LGA responds to Work and Pensions Committee welfare report into ‘disadvantaged people losing out’

Chair of the LGA’s Resources Board, Cllr Richard Watts, responds to the Work and Pensions Committee’s report which found that vulnerable groups have been worst affected by welfare reforms.


photo of a young boy sitting on lady's knee

“Vulnerable groups, including single parent families and disabled people, are being most affected by changes to welfare.  

“While councils support the principle of Universal Credit (UC) to incentivise work and increase income from employment, concerns remain about funding reductions for the programme, the impact of the ongoing freeze to working age benefits and the shortfall in housing benefit.  

The ongoing challenges of rolling out UC mean that for many households debt and rent arrears are rising. When councils are facing a £8 billion funding gap by 2025, this is putting extra pressure on council funding and benefits services and their ability to provide wider support to low income households.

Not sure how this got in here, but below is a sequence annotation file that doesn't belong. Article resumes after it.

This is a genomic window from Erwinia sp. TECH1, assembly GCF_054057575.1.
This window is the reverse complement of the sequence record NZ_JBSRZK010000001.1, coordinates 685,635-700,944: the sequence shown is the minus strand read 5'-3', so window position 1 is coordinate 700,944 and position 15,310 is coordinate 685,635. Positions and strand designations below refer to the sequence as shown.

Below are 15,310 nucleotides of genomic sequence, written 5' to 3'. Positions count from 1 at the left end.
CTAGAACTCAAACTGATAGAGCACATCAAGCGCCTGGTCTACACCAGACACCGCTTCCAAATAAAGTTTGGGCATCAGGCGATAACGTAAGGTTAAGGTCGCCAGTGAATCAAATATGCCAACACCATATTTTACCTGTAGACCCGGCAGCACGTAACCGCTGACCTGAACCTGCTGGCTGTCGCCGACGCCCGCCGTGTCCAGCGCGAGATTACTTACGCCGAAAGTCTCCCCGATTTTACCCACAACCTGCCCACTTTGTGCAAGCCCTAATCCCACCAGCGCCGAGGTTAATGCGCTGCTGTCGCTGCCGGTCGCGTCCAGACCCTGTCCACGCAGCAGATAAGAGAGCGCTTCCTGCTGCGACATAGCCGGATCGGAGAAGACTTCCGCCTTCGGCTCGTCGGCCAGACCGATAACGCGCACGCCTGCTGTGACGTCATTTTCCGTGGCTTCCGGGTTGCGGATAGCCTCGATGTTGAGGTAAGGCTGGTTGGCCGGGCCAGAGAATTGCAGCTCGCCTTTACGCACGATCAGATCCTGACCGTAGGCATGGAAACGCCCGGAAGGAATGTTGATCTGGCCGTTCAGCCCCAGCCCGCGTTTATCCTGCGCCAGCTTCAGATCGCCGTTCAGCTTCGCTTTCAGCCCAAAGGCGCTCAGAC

“The Prime Minister needs to use the Spending Review to restore funding to councils for local welfare assistance schemes and increase the Local Housing Allowance, enabling councils to support tenants at risk of homelessness in the short-term and providing the local safety net needed to help those struggling to cope with welfare reforms, including the roll out of Universal Credit.”

Notes to editors

  • The LGA is calling for Local Housing Allowance rates to be lifted back up to at least the 30th percentile of local rental markets, which has been frozen since 2016 and is set to remain frozen until 2020. More information can be found here.  
  • Councils in England face an overall funding gap of £8 billion by 2025. The LGA’s #CouncilsCan campaign calls on the new Prime Minister to ensure the forthcoming Spending Review secures the future of vital local services and the long-term financial sustainability of councils. Visit our campaign page for more information, here.